THE FEDERAL INSURANCE CO. v. SMITH
the law of conversion is inapplicable to the case for three reasons: (1) FIC did not have a right to the money at the time it was converted and thus has no standing to maintain the action; (2) she acted in good faith, had no knowledge of the fraud, and never exercised dominion or control over the funds; and (3) FIC’s claim against her was merely an "undocumented intangible property right." We disagree and hold that, under the facts and circumstances of this case, Susan Smith is deemed to have converted all of the funds that Myron Smith fraudu- lently obtained and applied to her debts, whether she directly handled them or not.
Because this matter is in federal court on diversity grounds, the choice of law rules of the forum state, Virginia, apply. Klaxon v. Sten- tor, 313 U.S. 487, 496-97 (1941). The applicable Virginia choice of law rule, lex loci delicti, requires the application of Virginia substan- tive law to this case. See Milton v. IIT Res. Inst., 138 F.3d 519, 521 (4th Cir. 1998). Where circumstances of this case are without directly applicable precedent in Virginia courts, we instead draw from princi- ples of conversion law in Virginia and elsewhere to predict how this case would be decided in Virginia courts. In doing so, we review the district court’s determinations of Virginia law de novo. Salve Regina College v. Russell, 499 U.S. 225, 231-32 (1991). The essential facts of the case are not in dispute on appeal.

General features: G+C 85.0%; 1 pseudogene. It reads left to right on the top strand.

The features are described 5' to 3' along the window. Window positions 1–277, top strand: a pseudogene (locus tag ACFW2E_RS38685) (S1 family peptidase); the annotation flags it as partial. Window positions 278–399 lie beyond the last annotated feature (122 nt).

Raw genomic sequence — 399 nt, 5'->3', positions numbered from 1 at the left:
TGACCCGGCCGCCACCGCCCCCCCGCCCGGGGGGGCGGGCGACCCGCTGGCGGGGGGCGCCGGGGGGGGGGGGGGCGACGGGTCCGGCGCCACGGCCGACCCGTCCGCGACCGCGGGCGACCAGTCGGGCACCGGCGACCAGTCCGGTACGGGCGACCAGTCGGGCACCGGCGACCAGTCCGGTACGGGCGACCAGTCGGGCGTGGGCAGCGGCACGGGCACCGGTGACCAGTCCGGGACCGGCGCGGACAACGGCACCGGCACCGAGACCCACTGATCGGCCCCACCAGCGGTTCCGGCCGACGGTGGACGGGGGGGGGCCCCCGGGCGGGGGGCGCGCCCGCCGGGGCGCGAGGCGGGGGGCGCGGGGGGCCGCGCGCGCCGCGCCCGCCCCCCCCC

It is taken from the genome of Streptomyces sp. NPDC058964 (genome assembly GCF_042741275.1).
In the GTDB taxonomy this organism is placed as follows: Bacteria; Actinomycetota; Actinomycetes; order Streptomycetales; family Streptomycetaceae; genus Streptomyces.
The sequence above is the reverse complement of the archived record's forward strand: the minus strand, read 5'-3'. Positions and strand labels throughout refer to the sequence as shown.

A. FIC’s Standing to Pursue Conversion Claim
We first address, and dispense with, Susan Smith’s claim that FIC has no standing to bring a conversion action because it did not have a right to the funds at the time of conversion. AFBA, Myron Smith’s employer and the immediate victim of his fraudulent actions, had a right to the funds at the time of conversion. FIC paid AFBA for the loss and AFBA explicitly assigned all of its rights and claims relating to Myron Smith’s thefts to FIC. Therefore, FIC is subrogated to the rights and claims of AFBA, and FIC has standing to pursue a claim of conversion against Susan Smith.
B. Dominion and Control over Funds
Next, we address Susan Smith’s claim that she cannot be held lia- ble because she was acting in good faith without knowledge of the